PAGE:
Spreading its tentacles across the Chinese mainland, where flexible working places are in great demand as a vast pool of startups overcrowd the market, WeWork China launched its first location in 2016. Following explosive growth in the past two years, it currently supports 20,000 members spanning almost 40 locations in major mainland cities, including Beijing and Shanghai, as well as Hong Kong, and plans to tap into six other cities this year — first-tiered Shenzhen and second-tiered Suzhou, Hangzhou, Chengdu, Nanjing and Wuhan.
WeWork’s shot to prominence put the co-work space rising star in the spotlight of venture capital, having raised US$500 million in a Series B investment led by Trustbridge Partners, Singapore’s Temasek, SoftBank and the SoftBank Vision Fund, and Hony Capital.
A fresh round of financing lifted the WeWork Chinese subsidiary’s market value to US$5 billion — an almost five-fold rise over last year. Globally, the parent company is estimated to have rocketed to being one of the best valued startups in the US with the latest round of funds injection, catapulting WeWork’s market capital to a stunning US$35 billion, surpassing Airbnb and SpaceX.
“Our investors are the most genius in the world,” says Ai. “And, of course, they pursue the financial return rate most as well”.
The first round of funding — a US$500-million investment from SoftBank and Hony Capital announced last summer — underpinned WeWork’s debut and growth throughout China.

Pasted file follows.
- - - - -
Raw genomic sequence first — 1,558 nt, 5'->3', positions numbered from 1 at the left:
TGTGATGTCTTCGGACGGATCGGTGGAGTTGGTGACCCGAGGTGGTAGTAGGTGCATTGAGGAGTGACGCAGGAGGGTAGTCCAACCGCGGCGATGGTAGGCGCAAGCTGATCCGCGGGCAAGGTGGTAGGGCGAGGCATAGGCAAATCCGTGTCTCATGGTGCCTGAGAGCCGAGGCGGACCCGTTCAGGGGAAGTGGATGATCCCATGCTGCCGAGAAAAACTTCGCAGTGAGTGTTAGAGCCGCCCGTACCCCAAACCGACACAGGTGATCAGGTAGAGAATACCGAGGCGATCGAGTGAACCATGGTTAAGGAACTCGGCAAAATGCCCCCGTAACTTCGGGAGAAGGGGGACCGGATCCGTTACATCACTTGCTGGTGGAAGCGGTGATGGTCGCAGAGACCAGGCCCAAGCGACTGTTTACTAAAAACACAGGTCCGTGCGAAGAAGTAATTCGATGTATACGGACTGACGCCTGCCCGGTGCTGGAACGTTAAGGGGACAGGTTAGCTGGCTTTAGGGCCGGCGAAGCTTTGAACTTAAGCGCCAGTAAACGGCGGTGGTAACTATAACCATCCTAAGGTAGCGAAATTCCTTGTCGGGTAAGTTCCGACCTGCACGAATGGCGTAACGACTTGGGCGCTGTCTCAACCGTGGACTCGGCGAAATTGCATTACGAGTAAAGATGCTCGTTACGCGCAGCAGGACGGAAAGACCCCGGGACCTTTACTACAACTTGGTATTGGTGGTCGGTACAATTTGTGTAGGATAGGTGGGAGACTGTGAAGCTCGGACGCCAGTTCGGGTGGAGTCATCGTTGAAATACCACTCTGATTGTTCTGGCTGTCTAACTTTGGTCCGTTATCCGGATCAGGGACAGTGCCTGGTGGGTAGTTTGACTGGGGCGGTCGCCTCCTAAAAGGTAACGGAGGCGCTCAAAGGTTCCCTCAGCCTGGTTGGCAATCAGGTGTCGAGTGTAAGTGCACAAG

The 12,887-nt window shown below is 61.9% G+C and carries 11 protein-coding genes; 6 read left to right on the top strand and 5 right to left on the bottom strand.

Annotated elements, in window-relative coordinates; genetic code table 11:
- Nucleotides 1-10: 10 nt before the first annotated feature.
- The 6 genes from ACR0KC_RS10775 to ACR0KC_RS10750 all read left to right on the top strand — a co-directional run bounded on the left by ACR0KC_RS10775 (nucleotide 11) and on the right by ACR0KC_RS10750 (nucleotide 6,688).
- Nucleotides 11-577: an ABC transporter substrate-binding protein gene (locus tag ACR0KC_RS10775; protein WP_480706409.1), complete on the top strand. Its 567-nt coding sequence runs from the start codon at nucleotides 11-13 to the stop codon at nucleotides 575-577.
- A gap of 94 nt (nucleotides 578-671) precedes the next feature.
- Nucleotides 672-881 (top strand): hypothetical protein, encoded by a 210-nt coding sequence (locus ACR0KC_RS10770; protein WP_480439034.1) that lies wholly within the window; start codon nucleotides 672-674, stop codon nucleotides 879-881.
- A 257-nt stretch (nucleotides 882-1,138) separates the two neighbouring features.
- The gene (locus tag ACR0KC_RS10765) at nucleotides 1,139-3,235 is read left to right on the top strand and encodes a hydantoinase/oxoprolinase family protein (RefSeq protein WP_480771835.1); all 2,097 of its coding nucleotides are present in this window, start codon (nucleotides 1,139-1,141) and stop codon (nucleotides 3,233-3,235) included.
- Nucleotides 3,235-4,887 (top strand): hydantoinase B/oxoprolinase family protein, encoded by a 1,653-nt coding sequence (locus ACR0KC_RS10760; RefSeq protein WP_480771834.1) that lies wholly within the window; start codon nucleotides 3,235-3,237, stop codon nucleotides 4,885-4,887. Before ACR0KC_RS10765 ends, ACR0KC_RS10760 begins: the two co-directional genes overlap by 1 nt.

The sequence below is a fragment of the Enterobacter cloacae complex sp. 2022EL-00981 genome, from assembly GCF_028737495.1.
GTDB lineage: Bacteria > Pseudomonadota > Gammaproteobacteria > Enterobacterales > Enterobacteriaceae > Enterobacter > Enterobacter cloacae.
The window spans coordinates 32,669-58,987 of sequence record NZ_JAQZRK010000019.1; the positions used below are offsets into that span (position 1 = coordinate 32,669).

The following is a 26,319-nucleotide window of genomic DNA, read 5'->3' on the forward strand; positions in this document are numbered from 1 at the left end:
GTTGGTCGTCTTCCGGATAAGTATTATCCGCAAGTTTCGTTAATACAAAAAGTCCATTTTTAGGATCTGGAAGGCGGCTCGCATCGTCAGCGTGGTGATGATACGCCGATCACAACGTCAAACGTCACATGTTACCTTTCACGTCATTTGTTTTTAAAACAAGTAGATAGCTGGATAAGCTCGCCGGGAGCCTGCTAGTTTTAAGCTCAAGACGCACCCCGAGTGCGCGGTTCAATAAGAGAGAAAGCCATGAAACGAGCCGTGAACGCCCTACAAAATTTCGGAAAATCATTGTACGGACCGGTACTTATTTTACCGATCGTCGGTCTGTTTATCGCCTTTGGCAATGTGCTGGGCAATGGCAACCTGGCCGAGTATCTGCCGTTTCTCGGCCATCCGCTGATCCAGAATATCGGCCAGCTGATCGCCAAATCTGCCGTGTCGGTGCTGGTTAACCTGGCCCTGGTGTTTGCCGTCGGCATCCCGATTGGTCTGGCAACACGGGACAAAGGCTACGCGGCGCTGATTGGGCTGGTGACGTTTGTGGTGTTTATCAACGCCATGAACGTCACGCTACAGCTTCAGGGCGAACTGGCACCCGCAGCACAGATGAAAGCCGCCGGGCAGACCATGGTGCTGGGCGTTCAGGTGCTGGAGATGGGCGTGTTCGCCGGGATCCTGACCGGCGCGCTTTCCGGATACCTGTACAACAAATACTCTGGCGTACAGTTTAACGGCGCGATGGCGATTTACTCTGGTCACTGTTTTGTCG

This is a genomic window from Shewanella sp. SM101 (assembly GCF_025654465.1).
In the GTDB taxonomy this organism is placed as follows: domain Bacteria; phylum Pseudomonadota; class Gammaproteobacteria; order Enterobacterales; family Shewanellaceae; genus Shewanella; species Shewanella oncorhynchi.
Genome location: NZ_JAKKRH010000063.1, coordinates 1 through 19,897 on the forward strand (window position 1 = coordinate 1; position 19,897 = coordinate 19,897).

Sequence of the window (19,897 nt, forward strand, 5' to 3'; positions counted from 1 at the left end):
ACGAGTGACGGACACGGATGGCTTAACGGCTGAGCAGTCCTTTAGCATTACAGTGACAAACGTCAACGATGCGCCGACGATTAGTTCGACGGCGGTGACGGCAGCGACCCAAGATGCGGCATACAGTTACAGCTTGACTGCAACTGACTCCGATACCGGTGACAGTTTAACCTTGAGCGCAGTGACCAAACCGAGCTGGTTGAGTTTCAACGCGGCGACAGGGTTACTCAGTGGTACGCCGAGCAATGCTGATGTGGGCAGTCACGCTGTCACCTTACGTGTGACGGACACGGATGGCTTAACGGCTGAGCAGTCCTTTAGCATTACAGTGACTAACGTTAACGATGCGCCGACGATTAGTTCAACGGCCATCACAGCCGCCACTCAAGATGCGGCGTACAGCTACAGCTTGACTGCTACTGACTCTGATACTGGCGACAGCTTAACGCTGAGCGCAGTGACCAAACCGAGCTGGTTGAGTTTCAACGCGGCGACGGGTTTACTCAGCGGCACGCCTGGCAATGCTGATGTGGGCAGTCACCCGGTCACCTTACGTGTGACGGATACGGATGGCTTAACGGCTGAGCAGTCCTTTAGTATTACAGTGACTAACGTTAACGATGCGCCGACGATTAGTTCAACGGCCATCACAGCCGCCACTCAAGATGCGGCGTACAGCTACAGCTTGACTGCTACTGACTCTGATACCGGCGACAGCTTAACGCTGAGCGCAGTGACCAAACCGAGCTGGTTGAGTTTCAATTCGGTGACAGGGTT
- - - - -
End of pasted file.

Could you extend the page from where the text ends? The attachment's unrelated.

For the startup landscape, understanding and supporting are very much cherished by entrepreneurs. Ai believes that WeWork’s two founders are real entrepreneurs and creators from zero, and this has enabled them to fully make out what early-stage peers really need.
Creator Awards — a global competition launched by WeWork — reflects the group’s “Create Your Life’s Work” mantra. The contest is open to anyone who comes up with new ideas or eager to make a difference, including entrepreneurs, performers, startups, and non-profit organizations.
“Whether you’re just planting the seeds of your fresh ideas, or are already growing a full-fledged operation, we offer awards for innovation at every level, in every industry,” explains Ai.
The private co-working operator will offer cash, a platform and opportunities to the finalist in the competition, and the winners will be allowed to join WeWork’s global community and enjoy working offices in any of its locations worldwide.
Ubiquitous work style
Giving a solution to mega companies is WeWork’s new pledge and trend.
“Around 30 percent of the Fortune 500 enterprises are our members,” reveals Ai. “We make them more innovative as well as cost-saving”.
“Powered By We” is seen as the seven-year-old company’s white label product in 2018. This includes helping clients find the requirements and corporate culture, design, construction, office decor, and building operations.
Banking and financial services provider Standard Chartered is an example. As the latest “Power By We” case in Hong Kong, it opened a local innovation lab, called eXellerator, which is located in a self-owned plot of land in Kwun Tong, with an area exceeding 10,000 square feet in a bid to explore new tech activities.